Homeless Services in Dallas Pushed to Limits Due to Coronavirus

The groups working to serve the homeless have been forced to drastically scale back their operations.

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Aside from the coronavirus crisis, there’s another problem brewing in Dallas streets.

Community groups say the homeless crisis that existed in Dallas before the pandemic is still ongoing and seems to be getting worse.

The services that have been working to serve the homeless and help curb the homeless population have been forced to drastically scale back their operations due to lack of volunteers and city orders, leaving thousands of people in limbo.

“With this virus hitting the nation in the world, we are focusing on staying open because the homeless need us now more than ever before,” said Pastor David Timothy of SoupMobile Church in South Dallas. "Since 2003, we've been feeding the homeless and the hungry and never in the past 17 years have we ever had a crisis like we’re facing today."

With just a handful of helpers, he served food and hot coffee to more than 200 homeless within just an hour and a half this weekend

But as is the case for countless other groups, continuing to serve is a struggle. Pastor Timothy can no longer bring the homeless into his facility for church services and resources are becoming more scare.

Volunteers across North Texas are also dwindling due to COVID-19 restrictions, a need for child-care with children out of school and quarantine.

“We’re not making light of what’s going on right now, these are difficult times but we’re going to get through it,” Timothy said.

Other groups like OurCalling in Downtown Dallas said their food supply is dwindling. Most of what they receive is excess and bulk product donated from box stores.

But with shelves emptying to panic buying and people gathering supplies for a long road ahead, executive director Wayne Walker said they've lost 80% of their food donations, practically overnight.

“We’re trying to figure out how we’re going to pay for food. Now we have more people showing up to eat every single day. It's really having us retool how quickly can we find resources, to meet these needs. The demand is growing,” he said. “We have hundreds and hundreds of people that come to us. We’re the only place in the area where people can come and take care of basic needs. Most of the services that we provide throughout the year we put on the shelf and are really just trying to focus on life-sustaining services at this point.”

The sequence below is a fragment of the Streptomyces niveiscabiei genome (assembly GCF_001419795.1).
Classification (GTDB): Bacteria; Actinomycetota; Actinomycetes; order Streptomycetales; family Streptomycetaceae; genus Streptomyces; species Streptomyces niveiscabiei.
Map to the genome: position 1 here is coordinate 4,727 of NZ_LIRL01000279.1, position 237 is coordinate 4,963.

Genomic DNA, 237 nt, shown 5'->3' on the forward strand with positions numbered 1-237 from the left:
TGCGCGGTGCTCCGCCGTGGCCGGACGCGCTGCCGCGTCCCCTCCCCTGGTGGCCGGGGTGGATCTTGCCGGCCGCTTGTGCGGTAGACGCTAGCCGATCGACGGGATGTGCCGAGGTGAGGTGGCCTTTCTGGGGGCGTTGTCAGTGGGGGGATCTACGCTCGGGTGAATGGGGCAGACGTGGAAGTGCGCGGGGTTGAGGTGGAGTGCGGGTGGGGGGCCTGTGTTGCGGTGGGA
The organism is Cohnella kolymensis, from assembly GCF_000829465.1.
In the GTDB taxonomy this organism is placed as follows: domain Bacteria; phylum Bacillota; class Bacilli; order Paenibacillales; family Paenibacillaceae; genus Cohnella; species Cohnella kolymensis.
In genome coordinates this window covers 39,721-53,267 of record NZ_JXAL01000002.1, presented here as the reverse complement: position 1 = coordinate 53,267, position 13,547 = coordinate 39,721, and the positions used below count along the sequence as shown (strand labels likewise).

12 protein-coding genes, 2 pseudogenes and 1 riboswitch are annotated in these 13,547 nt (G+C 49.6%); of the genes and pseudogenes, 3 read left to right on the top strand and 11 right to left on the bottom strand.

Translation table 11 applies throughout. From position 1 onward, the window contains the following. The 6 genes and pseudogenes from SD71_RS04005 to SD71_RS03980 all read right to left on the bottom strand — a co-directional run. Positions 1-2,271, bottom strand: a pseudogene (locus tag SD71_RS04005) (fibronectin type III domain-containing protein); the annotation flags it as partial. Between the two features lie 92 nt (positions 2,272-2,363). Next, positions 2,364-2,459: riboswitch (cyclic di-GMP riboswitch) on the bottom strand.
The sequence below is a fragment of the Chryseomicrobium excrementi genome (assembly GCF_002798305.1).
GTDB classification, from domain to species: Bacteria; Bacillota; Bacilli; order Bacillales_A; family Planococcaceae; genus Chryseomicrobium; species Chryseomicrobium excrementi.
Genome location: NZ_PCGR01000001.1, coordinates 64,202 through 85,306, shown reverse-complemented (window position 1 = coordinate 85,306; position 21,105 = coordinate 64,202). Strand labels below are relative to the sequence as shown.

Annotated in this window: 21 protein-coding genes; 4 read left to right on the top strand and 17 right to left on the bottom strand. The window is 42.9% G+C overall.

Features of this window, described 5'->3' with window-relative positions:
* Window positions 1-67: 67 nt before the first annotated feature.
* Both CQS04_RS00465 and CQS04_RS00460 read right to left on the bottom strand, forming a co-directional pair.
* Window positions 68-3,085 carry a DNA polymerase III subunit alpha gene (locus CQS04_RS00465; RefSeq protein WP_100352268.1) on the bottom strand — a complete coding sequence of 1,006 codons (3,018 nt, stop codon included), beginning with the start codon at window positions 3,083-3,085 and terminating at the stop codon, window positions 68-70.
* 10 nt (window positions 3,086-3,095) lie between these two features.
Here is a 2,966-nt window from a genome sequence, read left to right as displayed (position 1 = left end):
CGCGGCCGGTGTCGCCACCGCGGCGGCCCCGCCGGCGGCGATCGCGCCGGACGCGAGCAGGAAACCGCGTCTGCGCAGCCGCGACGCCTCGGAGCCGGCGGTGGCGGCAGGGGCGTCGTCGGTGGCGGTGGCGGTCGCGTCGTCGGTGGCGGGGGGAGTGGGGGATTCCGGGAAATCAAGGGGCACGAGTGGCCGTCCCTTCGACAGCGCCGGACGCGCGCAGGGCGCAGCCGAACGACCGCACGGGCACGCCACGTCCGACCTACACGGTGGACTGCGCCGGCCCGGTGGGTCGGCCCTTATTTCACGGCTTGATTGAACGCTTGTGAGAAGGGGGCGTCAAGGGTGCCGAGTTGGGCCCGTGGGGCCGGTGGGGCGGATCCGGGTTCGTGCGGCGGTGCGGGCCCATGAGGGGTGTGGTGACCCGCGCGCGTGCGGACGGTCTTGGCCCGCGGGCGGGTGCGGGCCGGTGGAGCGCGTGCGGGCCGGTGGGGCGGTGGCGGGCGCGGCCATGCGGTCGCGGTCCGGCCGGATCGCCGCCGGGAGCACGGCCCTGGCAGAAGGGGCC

OurCalling normally serves hundreds homeless with a hot meal, showers, bathrooms, and laundry every day in their facility off Cesar Chavez Boulevard.

But they’ve now required ban public gatherings inside the facility and are having to serve in the parking lot, with hundreds of people flocking to the facility. Walker said the city has provided 18 tents to set up outside and the non-profit has purchased picnic tables that are still being assembled.

"We’re trying to do more work, with less people and less manpower. With less resources and so it’s stretching us then in every way," Walker said.

OurCalling used to have healthcare providers on site like Parkland, which would bring health unit buses to the parking lot and provide medical needs. The pandemic has caused the hospital to withdraw those buses for use in COVID-19 testing sites, Walker said, so the medical services they used to be able to provide the homeless have disappeared.

The organization is also losing volunteers and have lost a third of their staff manpower due to quarantine and other reasons. If you are healthy and able to volunteer, click here for more details.

“With the population expanding every single day and the resources going down, we’re stuck in the middle. The city and the county consider us an essential service, if we don’t show up to work they have nowhere to eat,” Walker said.

SoupMobile is also in need of volunteers and resources. Click here for more information.

These two groups aren't the only ones feeling the pain from the pandemic. Here are several others that need help in one way or another, with links to more information on how to help:

All of these organizations are being hit hard and with the economy tanking, Walker said a lot of nonprofits are struggling financially -- so there's little money to go around.

“On a normal business day throughout the year they will see about seven to eight new homeless people every day," said Walker. "Now we’re seeing about 20 to 30 new homeless people that we've never seen before and more people are experiencing homelessness.”

In the meantime, shelters have lost hundreds of bed spaces to keep people 6 feet apart. Walker said the city has turned the Kay Bailey Hutchison Convention Center into a shelter, adding 350 more beds.

But the convention center is running out of space every day, and Walker said they’re turning people away every single night.

"Every single shelter is turning away people. The people at the convention center actually have to leave every morning. They’re not keeping the convention center open during the day so a lot of those people are looking for a place to go during the day,” said Walker. “The most vulnerable population are the ones that are still outside. And have absolutely nowhere to go.”

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